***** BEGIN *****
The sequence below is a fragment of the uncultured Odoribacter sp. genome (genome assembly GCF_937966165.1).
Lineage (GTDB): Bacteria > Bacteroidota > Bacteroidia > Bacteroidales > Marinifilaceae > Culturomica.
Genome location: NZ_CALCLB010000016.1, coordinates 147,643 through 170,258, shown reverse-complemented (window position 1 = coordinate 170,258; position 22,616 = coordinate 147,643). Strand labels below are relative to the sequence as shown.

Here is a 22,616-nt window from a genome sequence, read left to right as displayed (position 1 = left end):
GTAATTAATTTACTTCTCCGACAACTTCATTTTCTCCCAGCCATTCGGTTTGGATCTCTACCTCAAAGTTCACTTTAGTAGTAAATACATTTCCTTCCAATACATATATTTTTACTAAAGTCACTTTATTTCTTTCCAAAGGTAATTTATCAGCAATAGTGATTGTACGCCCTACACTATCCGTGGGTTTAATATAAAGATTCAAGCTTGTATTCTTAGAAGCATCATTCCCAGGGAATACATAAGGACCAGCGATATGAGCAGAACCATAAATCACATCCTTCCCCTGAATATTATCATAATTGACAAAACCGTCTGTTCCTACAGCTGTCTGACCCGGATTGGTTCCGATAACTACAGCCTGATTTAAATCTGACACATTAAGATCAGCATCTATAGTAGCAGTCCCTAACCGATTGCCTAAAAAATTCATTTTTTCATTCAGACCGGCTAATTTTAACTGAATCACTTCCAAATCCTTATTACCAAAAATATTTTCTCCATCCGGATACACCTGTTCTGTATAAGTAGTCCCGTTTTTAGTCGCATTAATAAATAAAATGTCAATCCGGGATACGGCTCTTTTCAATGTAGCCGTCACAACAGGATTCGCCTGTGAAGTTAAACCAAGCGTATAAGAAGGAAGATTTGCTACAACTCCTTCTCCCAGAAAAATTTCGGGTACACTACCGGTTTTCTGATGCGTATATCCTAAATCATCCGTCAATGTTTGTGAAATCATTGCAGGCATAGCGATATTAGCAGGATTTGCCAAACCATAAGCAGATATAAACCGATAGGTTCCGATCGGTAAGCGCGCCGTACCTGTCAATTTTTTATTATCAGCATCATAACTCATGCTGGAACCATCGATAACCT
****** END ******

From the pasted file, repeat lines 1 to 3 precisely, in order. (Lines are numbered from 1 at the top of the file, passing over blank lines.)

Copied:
The sequence below is a fragment of the uncultured Odoribacter sp. genome (genome assembly GCF_937966165.1).
Lineage (GTDB): Bacteria > Bacteroidota > Bacteroidia > Bacteroidales > Marinifilaceae > Culturomica.
Genome location: NZ_CALCLB010000016.1, coordinates 147,643 through 170,258, shown reverse-complemented (window position 1 = coordinate 170,258; position 22,616 = coordinate 147,643). Strand labels below are relative to the sequence as shown.